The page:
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That's exactly what its leaders want you to think.
ISLAMABAD, Pakistan — There is every reason to think that Pakistan’s government and intelligence services have been less than effective in the fight against Al Qaeda.
For one, Osama bin Laden, the most-wanted man in the world and Al Qaeda’s leader, was hiding out in a mansion a mere jaunt from the country’s capital, and around the corner from an esteemed Pakistani military academy.
Also, Pakistani military leaders have long rebuffed requests by the United States to open a front in North Waziristan to fight militants roaming freely there — militants that regularly cross the border into Afghanistan to conduct raids against NATO forces.
The United States itself has been fairly open about the fact that it thinks Pakistan’s intelligence agency, which is known as ISI, might actually be actively helping the militants.
But analysts here said that all of this is only what Pakistani officials want everyone to think. Pakistan’s government is so worried about being perceived as working alongside the United States, they say, that it is actively downplaying how much it is doing just that.
“If Pakistan doesn't publicize its cooperation with the U.S., Pakistan will be in serious trouble on the diplomatic front.”~Najam Sethi, a political analyst in Pakistan
“Pakistan’s civilian and military leadership does not want to be the center of hatred, not only within Pakistan — where according to a recent survey by the Pew Research Center, only 3 percent of the country dislikes bin Laden — but also in the Arab world,” said Najam Sethi, a political analyst in Pakistan.
But many here said this strategy could, in the end, hurt the country by making it appear more culpable than it actually is.
They are calling on Pakistan’s leaders to be more forthcoming about their cooperation with the United States, especially in regard to Sunday’s raid that led to the death of the world’s most wanted man.
“If Pakistan or U.S. officials do not publicize the cooperation between the two sides in the operation against bin Laden, Pakistan will be in serious trouble on the diplomatic front,” Sethi said.
Pakistani officials have said publicly that the country’s role was limited to intelligence sharing and that its armed forces did not contribute to the ground operation. But senior government and military officials, as well as residents living near to where the raid took place, tell a different story.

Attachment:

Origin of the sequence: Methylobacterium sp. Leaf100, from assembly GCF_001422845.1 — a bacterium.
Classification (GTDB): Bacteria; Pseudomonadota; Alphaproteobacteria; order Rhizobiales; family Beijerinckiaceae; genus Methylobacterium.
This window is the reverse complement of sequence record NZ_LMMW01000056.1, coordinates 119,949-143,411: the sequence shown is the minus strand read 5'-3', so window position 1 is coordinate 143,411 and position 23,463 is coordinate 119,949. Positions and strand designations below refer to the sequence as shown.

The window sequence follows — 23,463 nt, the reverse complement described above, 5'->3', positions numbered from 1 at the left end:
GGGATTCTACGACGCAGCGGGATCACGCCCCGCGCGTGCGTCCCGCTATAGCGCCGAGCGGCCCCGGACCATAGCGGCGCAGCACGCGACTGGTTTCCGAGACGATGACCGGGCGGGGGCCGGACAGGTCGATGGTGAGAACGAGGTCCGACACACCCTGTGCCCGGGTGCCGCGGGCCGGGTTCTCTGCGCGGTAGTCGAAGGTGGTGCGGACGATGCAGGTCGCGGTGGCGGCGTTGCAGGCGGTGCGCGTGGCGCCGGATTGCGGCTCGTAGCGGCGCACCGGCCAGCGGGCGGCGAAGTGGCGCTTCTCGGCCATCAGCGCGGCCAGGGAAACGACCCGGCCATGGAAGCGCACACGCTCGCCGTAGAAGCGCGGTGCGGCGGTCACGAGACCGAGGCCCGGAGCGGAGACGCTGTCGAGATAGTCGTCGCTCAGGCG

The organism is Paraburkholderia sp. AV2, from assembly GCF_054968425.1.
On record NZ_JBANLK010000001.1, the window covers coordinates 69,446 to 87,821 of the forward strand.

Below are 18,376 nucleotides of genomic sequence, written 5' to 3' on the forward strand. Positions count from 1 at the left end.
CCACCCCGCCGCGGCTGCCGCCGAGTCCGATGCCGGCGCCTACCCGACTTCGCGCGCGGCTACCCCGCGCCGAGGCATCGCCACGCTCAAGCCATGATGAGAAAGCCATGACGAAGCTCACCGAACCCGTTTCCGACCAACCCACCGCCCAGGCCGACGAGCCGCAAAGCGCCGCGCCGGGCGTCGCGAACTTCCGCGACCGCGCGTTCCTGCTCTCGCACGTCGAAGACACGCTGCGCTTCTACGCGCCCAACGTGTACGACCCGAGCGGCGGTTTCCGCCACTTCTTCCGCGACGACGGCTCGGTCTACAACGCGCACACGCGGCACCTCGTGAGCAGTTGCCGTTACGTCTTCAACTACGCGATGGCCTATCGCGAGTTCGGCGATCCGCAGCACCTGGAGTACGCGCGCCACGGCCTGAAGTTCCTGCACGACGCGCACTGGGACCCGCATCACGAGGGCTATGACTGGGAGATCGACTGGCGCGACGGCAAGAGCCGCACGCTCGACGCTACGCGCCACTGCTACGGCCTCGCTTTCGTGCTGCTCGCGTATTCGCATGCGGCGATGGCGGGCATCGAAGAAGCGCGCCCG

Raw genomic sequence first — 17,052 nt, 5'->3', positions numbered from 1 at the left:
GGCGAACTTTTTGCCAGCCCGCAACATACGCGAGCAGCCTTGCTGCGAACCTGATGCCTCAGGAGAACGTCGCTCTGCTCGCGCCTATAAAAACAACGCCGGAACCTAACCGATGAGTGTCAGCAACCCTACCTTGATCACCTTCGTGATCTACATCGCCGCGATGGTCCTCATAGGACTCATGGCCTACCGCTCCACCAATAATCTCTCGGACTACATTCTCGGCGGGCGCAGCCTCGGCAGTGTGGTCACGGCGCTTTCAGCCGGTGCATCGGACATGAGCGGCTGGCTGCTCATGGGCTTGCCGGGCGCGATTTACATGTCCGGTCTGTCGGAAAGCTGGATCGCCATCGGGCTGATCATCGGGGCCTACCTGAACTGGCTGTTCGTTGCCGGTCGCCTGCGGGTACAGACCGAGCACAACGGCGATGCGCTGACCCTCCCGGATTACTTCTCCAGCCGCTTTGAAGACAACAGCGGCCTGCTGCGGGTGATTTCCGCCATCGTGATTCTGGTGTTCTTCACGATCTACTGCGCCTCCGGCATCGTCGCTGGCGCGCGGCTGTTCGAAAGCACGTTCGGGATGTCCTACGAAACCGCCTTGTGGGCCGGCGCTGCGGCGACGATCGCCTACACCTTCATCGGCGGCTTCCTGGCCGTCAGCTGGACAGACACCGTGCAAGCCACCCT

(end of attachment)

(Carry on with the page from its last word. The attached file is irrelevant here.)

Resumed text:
Senior military officials confirmed that Pakistan army troops were providing backup support when the United States began its operations inside the compound. And residents in the area said that two hours before the operation was launched, Pakistani army personnel ordered them to switch off their lights inside and outside their homes and remain indoors until further orders.
“The army personnel cordoned off the entire area long before we heard the sounds of helicopters hovering over the area,” said Zulfikar Ahmed, who lives in the town of Bilal, where bin Laden’s compound is located.
A senior Pakistani intelligence official told GlobalPost that intelligence officers in Pakistan and the United States had, in fact, shared information about bin Laden’s presence a week before U.S. President Barack Obama approved the operation.
“Gen. David Petraeus had paid an extraordinary visit to Islamabad on April 25, and held a one-on-one meeting with Gen. Kayani [Pakistani army chief], in which they discussed the details of the operation,” the official said.
The next day, Pakistan’s top military body — the Joint Chiefs of Staff Committee — held its quarterly session, which was attended by Lt. Gen. Ahmed Shuja Pasha, the country's intelligence chief, who is not a regular member of the body. Pasha also recently visited the United States to meet with head of the Central Intelligence Agency, Leon Panetta.
“It’s a no-fly zone. And it is impossible for U.S. helicopters to fly over there without our knowledge and permission,” the intelligence official said.
The United States, for its part, has recognized Pakistan’s involvement. In Obama's speech on Sunday, the president acknowledged Pakistan’s help in tracking down and ultimately killing bin Laden.
Observers here said they worry that if the close cooperation between the two countries is not publicized, then Pakistan will appear culpable in terrorist activities.
“This all will be cleared within next few days. If the United States remains positive and continues to recognize Pakistan’s behind the curtain role, it will be a great success for the country. Otherwise bad days are awaiting us,” said Salim Safi, a Peshawar-based security analyst.
Safi, an expert on Afghan affairs, said it seemed clear that there also had been a significant amount of cooperation between the two sides — a reality that should be made public, even if Pakistani officials think it might hurt them politically in the short-term.
“The Pakistani government and the military establishment must not hide the facts from their own people,” he said. “They must come forward with the truth.”